They are among dozens in a tranche of papers presented to SAGE, the Government’s Scientific Advisory Group for Emergencies, over recent months to help guide ministers through the crisis.
And the reports detail all the scientific advice which is being presented to decision-making officials who dictate when and how the country moves out of lockdown.
The latest batch of SAGE papers, which are being released in a bid to show greater transparency from the Government, come as 173 more deaths have been confirmed.
There have now been a total of 42,461 people who died after testing positive for the coronavirus in the UK, but many more who weren’t tested haven’t yet been counted.
Here, MailOnline takes a look at some of the stand-out papers from today:
UK missed its chance to control the epidemic by shutting its borders
Two separate reports advised the Government not to shut its borders in April and May because the damage was already done in February and March.
One of the studies was a 2006 paper modelling the effect of restricting incoming flights in the event of a highly-infectious flu pandemic.
Researchers from the Health Protection Agency – which ceased operations in 2013 – found ‘restrictions on air travel were likely to be of surprisingly little value in delaying epidemics, unless almost all travel ceases very soon after epidemics are detected’.
One of the studies was a 2006 paper modelling the effect of restricting incoming flights in the event of a highly-infectious flu pandemic. it found that a blanket ban which saw 99.9 per cent of flights grounded at the start of the epidemic would have halted the pandemic significantly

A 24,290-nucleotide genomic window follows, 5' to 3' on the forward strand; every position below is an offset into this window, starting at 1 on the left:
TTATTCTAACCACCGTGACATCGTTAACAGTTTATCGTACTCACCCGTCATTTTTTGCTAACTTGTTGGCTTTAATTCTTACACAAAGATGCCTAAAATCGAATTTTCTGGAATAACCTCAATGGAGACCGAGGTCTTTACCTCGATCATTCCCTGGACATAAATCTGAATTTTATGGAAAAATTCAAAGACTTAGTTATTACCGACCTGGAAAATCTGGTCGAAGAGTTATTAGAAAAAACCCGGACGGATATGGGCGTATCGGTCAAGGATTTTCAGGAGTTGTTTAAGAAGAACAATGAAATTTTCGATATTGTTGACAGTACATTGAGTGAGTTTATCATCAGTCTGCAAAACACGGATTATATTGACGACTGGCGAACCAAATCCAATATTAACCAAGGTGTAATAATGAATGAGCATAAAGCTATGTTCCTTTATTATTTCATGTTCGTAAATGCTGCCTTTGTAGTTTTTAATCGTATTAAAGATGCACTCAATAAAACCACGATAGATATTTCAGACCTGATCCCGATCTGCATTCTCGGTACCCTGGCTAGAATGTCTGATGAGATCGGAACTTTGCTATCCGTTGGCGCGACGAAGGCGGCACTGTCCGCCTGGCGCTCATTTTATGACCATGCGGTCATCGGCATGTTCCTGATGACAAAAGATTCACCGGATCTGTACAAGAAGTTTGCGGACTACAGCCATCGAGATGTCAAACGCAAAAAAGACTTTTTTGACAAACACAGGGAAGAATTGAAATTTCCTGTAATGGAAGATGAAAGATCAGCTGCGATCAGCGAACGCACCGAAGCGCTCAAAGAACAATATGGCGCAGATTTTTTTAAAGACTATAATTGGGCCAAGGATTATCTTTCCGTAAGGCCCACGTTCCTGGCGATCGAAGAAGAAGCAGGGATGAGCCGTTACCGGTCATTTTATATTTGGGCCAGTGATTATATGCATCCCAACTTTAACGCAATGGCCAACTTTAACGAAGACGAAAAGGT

SAGE then handed a separate paper to Government in early May reiterating that there was ‘little scientific justification’ for putting restrictions at the border.
The scientists estimated that fewer than 0.5 per cent of new infections were being imported into the UK in April and May.
It did this by reviewing Home Office data of incoming flights and predicting how many of these passengers were likely to be infectious based on bad epidemics in their home countries were.
SAGE said that current swabbing techniques were too slow, and temperature checks were too unspecific to warrant being set up at airports and borders.
However, the group said that restrictions may need to be put in place in the event global air travel returns to normal and other countries suffer second waves.
It recommended a 14-day quarantine, which is now being implemented by the Home Office, despite huge backlash.
People who get ‘immunity passports’ need to be routinely tested
If immunity passports were issued to allow key workers to return to work, monthly retesting would be critical, scientists said.
Imperial College London researchers presented a paper on Covid-19 immunity to SAGE in April.
The team found no available data about how long antibody responses last after SARS CoV-2 infection, beyond about two weeks after recovery.
Imperial College London researchers presented a paper on Covid-19 immunity to SAGE in April. The team found no available data about how long antibody responses last after SARS CoV-2 infection, beyond about two weeks after recovery
Based on literature for other coronaviruses, mild infections can result in low antibody responses that wane just a couple of months after infection, they warned.